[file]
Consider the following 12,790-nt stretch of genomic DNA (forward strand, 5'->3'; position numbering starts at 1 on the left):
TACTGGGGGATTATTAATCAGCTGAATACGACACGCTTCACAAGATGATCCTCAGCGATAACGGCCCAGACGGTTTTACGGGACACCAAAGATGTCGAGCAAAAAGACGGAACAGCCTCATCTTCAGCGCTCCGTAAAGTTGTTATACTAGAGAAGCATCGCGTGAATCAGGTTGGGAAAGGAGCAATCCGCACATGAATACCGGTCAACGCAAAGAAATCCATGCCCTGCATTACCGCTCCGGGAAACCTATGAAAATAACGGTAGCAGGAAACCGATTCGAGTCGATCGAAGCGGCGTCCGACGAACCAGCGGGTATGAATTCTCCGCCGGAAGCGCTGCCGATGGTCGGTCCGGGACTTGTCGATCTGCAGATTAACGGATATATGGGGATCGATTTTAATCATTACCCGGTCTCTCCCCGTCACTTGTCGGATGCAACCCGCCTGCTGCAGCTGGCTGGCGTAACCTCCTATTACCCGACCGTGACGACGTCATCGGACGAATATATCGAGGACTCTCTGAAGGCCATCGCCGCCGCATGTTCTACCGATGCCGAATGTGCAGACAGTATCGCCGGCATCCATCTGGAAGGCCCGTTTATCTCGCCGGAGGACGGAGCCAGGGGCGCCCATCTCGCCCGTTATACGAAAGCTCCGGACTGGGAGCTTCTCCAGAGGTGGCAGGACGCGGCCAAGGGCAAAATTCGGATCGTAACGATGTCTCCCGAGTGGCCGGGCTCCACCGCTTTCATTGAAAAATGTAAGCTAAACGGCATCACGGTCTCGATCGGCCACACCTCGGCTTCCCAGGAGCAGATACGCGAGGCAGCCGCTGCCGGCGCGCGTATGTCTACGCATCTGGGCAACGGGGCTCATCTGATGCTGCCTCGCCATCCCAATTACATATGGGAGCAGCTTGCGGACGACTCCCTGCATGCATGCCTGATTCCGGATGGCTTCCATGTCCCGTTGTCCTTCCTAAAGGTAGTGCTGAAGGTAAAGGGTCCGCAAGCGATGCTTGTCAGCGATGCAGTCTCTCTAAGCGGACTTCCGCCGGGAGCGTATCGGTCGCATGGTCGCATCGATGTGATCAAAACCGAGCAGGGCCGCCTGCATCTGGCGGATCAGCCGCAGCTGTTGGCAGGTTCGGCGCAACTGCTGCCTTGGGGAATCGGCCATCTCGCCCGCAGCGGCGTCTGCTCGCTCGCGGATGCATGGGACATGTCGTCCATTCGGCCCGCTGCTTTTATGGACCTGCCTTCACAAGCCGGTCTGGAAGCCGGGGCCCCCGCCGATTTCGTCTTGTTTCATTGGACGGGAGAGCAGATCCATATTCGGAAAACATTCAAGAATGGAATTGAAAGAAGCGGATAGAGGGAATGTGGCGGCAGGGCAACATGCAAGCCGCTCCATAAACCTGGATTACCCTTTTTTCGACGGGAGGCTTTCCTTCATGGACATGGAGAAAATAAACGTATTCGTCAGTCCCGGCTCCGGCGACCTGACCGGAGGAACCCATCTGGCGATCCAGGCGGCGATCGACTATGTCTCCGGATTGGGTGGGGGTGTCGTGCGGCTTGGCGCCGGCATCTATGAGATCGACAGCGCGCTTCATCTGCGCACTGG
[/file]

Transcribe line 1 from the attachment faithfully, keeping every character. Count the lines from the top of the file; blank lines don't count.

Consider the following 12,790-nt stretch of genomic DNA (forward strand, 5'->3'; position numbering starts at 1 on the left):